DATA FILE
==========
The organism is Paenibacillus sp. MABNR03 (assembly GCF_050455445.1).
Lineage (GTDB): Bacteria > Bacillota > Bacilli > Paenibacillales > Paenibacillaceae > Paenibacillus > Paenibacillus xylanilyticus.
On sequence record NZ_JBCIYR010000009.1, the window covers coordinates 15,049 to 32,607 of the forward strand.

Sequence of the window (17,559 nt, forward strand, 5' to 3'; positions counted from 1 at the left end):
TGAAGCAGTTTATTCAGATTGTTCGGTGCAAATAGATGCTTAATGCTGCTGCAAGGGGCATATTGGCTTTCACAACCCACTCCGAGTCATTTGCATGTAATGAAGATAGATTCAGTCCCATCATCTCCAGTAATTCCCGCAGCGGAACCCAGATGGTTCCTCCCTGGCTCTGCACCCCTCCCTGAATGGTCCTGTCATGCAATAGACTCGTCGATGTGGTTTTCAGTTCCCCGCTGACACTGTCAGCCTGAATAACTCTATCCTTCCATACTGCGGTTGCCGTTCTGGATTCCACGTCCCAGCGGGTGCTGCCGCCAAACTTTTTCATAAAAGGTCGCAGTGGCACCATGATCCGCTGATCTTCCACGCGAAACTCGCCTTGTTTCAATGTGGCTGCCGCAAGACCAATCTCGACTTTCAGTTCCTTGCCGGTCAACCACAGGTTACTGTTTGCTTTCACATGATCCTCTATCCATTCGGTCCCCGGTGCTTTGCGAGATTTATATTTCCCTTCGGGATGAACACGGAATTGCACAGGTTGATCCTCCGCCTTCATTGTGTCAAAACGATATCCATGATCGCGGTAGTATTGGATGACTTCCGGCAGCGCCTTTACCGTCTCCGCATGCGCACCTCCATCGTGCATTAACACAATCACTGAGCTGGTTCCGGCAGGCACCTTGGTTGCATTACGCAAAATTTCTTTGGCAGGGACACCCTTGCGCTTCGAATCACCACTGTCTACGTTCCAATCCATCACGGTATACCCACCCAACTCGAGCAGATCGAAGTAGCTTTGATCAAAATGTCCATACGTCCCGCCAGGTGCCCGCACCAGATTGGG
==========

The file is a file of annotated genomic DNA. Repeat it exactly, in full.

The organism is Paenibacillus sp. MABNR03 (assembly GCF_050455445.1).
Lineage (GTDB): Bacteria > Bacillota > Bacilli > Paenibacillales > Paenibacillaceae > Paenibacillus > Paenibacillus xylanilyticus.
On sequence record NZ_JBCIYR010000009.1, the window covers coordinates 15,049 to 32,607 of the forward strand.

Sequence of the window (17,559 nt, forward strand, 5' to 3'; positions counted from 1 at the left end):
TGAAGCAGTTTATTCAGATTGTTCGGTGCAAATAGATGCTTAATGCTGCTGCAAGGGGCATATTGGCTTTCACAACCCACTCCGAGTCATTTGCATGTAATGAAGATAGATTCAGTCCCATCATCTCCAGTAATTCCCGCAGCGGAACCCAGATGGTTCCTCCCTGGCTCTGCACCCCTCCCTGAATGGTCCTGTCATGCAATAGACTCGTCGATGTGGTTTTCAGTTCCCCGCTGACACTGTCAGCCTGAATAACTCTATCCTTCCATACTGCGGTTGCCGTTCTGGATTCCACGTCCCAGCGGGTGCTGCCGCCAAACTTTTTCATAAAAGGTCGCAGTGGCACCATGATCCGCTGATCTTCCACGCGAAACTCGCCTTGTTTCAATGTGGCTGCCGCAAGACCAATCTCGACTTTCAGTTCCTTGCCGGTCAACCACAGGTTACTGTTTGCTTTCACATGATCCTCTATCCATTCGGTCCCCGGTGCTTTGCGAGATTTATATTTCCCTTCGGGATGAACACGGAATTGCACAGGTTGATCCTCCGCCTTCATTGTGTCAAAACGATATCCATGATCGCGGTAGTATTGGATGACTTCCGGCAGCGCCTTTACCGTCTCCGCATGCGCACCTCCATCGTGCATTAACACAATCACTGAGCTGGTTCCGGCAGGCACCTTGGTTGCATTACGCAAAATTTCTTTGGCAGGGACACCCTTGCGCTTCGAATCACCACTGTCTACGTTCCAATCCATCACGGTATACCCACCCAACTCGAGCAGATCGAAGTAGCTTTGATCAAAATGTCCATACGTCCCGCCAGGTGCCCGCACCAGATTGGG